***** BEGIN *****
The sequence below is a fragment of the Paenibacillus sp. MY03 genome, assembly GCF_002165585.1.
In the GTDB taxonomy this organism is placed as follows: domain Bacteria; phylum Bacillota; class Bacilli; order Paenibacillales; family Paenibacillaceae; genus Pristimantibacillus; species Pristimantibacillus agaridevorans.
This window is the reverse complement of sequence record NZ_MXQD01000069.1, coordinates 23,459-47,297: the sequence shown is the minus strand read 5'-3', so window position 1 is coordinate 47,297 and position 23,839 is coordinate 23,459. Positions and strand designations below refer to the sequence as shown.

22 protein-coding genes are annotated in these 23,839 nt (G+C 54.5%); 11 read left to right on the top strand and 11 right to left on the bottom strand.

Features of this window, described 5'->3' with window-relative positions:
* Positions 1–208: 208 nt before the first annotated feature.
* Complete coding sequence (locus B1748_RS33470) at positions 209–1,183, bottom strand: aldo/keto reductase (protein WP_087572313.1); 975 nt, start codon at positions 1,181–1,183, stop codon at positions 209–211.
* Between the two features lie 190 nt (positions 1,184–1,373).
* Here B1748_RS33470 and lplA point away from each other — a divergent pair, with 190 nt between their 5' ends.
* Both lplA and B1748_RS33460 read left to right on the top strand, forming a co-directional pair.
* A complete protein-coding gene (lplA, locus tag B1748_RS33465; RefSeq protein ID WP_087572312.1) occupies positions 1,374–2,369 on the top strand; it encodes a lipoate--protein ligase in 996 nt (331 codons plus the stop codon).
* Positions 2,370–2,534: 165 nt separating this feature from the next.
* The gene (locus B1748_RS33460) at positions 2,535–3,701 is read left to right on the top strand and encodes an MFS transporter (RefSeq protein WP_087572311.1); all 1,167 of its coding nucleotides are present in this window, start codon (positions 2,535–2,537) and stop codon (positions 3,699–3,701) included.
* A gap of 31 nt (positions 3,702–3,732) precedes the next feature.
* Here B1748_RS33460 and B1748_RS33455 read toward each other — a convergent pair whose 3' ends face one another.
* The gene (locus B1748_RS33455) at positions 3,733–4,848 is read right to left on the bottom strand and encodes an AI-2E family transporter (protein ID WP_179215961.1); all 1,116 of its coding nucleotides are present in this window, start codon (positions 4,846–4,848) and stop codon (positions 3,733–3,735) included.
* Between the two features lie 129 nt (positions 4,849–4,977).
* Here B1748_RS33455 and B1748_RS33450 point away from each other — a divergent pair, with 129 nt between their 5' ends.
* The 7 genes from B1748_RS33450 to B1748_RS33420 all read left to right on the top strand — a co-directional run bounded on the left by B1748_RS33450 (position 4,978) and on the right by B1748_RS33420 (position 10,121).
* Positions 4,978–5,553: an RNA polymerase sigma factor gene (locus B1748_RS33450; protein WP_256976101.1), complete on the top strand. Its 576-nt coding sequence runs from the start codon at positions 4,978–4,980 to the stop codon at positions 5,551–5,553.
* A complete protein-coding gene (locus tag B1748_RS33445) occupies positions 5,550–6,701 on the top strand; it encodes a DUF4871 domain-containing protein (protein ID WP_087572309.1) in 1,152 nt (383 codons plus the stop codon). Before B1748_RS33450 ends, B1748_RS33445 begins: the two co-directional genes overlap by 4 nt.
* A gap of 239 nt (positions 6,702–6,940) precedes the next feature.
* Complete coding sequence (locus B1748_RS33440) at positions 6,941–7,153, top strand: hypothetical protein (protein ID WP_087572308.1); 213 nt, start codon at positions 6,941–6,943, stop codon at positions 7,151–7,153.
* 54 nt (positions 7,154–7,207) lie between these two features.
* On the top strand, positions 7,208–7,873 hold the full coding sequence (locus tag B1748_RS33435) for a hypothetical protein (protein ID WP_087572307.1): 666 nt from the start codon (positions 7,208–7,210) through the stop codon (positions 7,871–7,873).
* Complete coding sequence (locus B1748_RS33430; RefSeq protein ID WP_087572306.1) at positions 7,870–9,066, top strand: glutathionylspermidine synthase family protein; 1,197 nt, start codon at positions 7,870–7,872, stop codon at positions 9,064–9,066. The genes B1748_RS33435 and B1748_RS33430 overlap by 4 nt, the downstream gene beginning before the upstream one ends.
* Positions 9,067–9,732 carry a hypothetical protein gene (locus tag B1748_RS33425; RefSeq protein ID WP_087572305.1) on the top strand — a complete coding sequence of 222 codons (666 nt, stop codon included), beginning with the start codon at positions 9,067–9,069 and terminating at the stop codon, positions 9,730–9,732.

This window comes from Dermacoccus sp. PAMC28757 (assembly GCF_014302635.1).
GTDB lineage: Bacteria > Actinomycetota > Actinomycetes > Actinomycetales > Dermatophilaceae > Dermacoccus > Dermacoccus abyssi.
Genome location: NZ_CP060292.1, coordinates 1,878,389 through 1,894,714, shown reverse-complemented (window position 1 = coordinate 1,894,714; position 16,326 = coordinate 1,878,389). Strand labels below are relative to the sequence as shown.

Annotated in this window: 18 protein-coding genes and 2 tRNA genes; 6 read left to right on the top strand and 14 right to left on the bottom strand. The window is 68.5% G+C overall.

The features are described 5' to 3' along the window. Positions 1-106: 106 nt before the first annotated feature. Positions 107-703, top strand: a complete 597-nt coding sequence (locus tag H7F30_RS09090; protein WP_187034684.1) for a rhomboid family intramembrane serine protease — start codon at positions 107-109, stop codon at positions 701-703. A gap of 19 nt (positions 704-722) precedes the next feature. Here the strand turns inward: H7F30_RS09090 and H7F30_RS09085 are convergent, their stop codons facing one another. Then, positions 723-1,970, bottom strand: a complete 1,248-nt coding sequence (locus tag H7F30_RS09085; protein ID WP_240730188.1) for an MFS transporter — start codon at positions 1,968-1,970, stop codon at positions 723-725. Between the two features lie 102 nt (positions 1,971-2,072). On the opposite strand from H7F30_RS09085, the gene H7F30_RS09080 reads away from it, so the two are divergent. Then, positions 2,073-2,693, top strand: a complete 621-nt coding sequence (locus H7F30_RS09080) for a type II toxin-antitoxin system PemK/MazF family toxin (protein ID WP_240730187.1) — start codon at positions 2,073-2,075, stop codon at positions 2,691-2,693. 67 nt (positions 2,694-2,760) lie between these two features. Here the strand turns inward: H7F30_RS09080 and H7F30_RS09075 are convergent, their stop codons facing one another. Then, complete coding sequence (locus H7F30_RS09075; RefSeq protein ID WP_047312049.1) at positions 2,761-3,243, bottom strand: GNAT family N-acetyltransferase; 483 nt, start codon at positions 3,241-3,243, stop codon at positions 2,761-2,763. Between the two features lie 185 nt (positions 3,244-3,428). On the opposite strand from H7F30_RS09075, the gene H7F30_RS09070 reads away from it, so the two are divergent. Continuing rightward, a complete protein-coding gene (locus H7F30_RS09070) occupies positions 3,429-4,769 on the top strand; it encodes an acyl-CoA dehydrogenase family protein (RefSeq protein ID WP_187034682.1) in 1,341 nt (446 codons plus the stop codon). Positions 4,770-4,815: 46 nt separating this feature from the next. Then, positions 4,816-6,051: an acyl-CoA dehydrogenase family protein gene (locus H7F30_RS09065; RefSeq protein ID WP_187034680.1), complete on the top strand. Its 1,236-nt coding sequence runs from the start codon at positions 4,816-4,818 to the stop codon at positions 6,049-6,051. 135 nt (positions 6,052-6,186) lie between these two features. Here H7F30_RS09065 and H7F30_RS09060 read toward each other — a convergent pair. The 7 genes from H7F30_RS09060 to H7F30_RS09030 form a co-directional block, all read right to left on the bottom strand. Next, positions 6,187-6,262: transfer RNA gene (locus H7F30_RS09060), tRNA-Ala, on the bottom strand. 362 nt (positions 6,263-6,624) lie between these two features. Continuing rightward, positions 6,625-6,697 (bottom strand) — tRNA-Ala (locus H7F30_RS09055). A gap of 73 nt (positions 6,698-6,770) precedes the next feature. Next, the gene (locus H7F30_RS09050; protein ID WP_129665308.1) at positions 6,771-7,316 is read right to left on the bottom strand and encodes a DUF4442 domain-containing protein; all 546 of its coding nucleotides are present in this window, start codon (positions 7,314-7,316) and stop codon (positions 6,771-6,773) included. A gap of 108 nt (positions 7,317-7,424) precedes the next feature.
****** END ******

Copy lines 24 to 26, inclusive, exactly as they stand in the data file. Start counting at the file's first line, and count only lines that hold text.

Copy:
* 54 nt (positions 7,154–7,207) lie between these two features.
* On the top strand, positions 7,208–7,873 hold the full coding sequence (locus tag B1748_RS33435) for a hypothetical protein (protein ID WP_087572307.1): 666 nt from the start codon (positions 7,208–7,210) through the stop codon (positions 7,871–7,873).
* Complete coding sequence (locus B1748_RS33430; RefSeq protein ID WP_087572306.1) at positions 7,870–9,066, top strand: glutathionylspermidine synthase family protein; 1,197 nt, start codon at positions 7,870–7,872, stop codon at positions 9,064–9,066. The genes B1748_RS33435 and B1748_RS33430 overlap by 4 nt, the downstream gene beginning before the upstream one ends.